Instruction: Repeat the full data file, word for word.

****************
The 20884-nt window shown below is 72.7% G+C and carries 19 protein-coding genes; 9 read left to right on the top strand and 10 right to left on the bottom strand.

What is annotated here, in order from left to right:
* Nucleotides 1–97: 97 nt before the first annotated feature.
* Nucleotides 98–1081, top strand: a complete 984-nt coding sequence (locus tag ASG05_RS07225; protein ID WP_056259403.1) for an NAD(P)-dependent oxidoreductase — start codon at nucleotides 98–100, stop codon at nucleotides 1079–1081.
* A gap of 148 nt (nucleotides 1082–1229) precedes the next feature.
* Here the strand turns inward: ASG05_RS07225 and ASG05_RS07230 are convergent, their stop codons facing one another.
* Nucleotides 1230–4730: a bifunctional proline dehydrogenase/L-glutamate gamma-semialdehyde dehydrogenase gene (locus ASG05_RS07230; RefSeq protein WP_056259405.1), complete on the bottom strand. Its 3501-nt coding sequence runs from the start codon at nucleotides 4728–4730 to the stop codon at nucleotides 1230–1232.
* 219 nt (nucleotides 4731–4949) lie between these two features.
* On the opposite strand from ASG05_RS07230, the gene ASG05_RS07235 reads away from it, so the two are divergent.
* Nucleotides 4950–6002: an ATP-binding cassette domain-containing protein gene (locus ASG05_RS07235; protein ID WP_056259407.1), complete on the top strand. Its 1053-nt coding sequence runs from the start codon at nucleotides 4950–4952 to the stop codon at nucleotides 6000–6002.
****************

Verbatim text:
The 20884-nt window shown below is 72.7% G+C and carries 19 protein-coding genes; 9 read left to right on the top strand and 10 right to left on the bottom strand.

What is annotated here, in order from left to right:
* Nucleotides 1–97: 97 nt before the first annotated feature.
* Nucleotides 98–1081, top strand: a complete 984-nt coding sequence (locus tag ASG05_RS07225; protein ID WP_056259403.1) for an NAD(P)-dependent oxidoreductase — start codon at nucleotides 98–100, stop codon at nucleotides 1079–1081.
* A gap of 148 nt (nucleotides 1082–1229) precedes the next feature.
* Here the strand turns inward: ASG05_RS07225 and ASG05_RS07230 are convergent, their stop codons facing one another.
* Nucleotides 1230–4730: a bifunctional proline dehydrogenase/L-glutamate gamma-semialdehyde dehydrogenase gene (locus ASG05_RS07230; RefSeq protein WP_056259405.1), complete on the bottom strand. Its 3501-nt coding sequence runs from the start codon at nucleotides 4728–4730 to the stop codon at nucleotides 1230–1232.
* 219 nt (nucleotides 4731–4949) lie between these two features.
* On the opposite strand from ASG05_RS07230, the gene ASG05_RS07235 reads away from it, so the two are divergent.
* Nucleotides 4950–6002: an ATP-binding cassette domain-containing protein gene (locus ASG05_RS07235; protein ID WP_056259407.1), complete on the top strand. Its 1053-nt coding sequence runs from the start codon at nucleotides 4950–4952 to the stop codon at nucleotides 6000–6002.